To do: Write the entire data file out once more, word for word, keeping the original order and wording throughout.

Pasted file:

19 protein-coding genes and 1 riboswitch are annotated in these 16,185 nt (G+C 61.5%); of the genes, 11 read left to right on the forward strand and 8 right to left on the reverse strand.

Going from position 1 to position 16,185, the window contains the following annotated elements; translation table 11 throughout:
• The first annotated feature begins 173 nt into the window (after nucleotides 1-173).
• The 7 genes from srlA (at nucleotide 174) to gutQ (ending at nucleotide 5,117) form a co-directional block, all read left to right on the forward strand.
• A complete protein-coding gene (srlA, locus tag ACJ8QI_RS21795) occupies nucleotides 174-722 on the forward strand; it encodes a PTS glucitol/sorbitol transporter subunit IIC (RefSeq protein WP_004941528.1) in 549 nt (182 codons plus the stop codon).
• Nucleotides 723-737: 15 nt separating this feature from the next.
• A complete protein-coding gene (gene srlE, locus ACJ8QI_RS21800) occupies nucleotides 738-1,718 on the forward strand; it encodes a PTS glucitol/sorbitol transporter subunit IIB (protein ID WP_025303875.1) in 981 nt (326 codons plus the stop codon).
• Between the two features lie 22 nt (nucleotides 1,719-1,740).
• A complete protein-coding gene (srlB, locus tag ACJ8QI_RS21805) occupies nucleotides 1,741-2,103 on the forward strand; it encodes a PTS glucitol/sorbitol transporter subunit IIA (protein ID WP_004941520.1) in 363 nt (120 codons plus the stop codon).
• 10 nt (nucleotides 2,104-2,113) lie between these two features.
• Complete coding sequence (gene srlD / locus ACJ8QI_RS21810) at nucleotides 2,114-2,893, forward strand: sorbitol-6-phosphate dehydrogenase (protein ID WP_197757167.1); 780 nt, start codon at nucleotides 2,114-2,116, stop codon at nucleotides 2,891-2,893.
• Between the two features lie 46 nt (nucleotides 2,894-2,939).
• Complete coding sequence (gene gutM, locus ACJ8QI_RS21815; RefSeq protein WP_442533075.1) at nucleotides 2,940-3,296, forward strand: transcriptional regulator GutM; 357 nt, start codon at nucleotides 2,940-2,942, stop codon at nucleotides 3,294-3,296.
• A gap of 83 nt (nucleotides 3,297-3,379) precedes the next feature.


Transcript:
19 protein-coding genes and 1 riboswitch are annotated in these 16,185 nt (G+C 61.5%); of the genes, 11 read left to right on the forward strand and 8 right to left on the reverse strand.

Going from position 1 to position 16,185, the window contains the following annotated elements; translation table 11 throughout:
• The first annotated feature begins 173 nt into the window (after nucleotides 1-173).
• The 7 genes from srlA (at nucleotide 174) to gutQ (ending at nucleotide 5,117) form a co-directional block, all read left to right on the forward strand.
• A complete protein-coding gene (srlA, locus tag ACJ8QI_RS21795) occupies nucleotides 174-722 on the forward strand; it encodes a PTS glucitol/sorbitol transporter subunit IIC (RefSeq protein WP_004941528.1) in 549 nt (182 codons plus the stop codon).
• Nucleotides 723-737: 15 nt separating this feature from the next.
• A complete protein-coding gene (gene srlE, locus ACJ8QI_RS21800) occupies nucleotides 738-1,718 on the forward strand; it encodes a PTS glucitol/sorbitol transporter subunit IIB (protein ID WP_025303875.1) in 981 nt (326 codons plus the stop codon).
• Between the two features lie 22 nt (nucleotides 1,719-1,740).
• A complete protein-coding gene (srlB, locus tag ACJ8QI_RS21805) occupies nucleotides 1,741-2,103 on the forward strand; it encodes a PTS glucitol/sorbitol transporter subunit IIA (protein ID WP_004941520.1) in 363 nt (120 codons plus the stop codon).
• 10 nt (nucleotides 2,104-2,113) lie between these two features.
• Complete coding sequence (gene srlD / locus ACJ8QI_RS21810) at nucleotides 2,114-2,893, forward strand: sorbitol-6-phosphate dehydrogenase (protein ID WP_197757167.1); 780 nt, start codon at nucleotides 2,114-2,116, stop codon at nucleotides 2,891-2,893.
• Between the two features lie 46 nt (nucleotides 2,894-2,939).
• Complete coding sequence (gene gutM, locus ACJ8QI_RS21815; RefSeq protein WP_442533075.1) at nucleotides 2,940-3,296, forward strand: transcriptional regulator GutM; 357 nt, start codon at nucleotides 2,940-2,942, stop codon at nucleotides 3,294-3,296.
• A gap of 83 nt (nucleotides 3,297-3,379) precedes the next feature.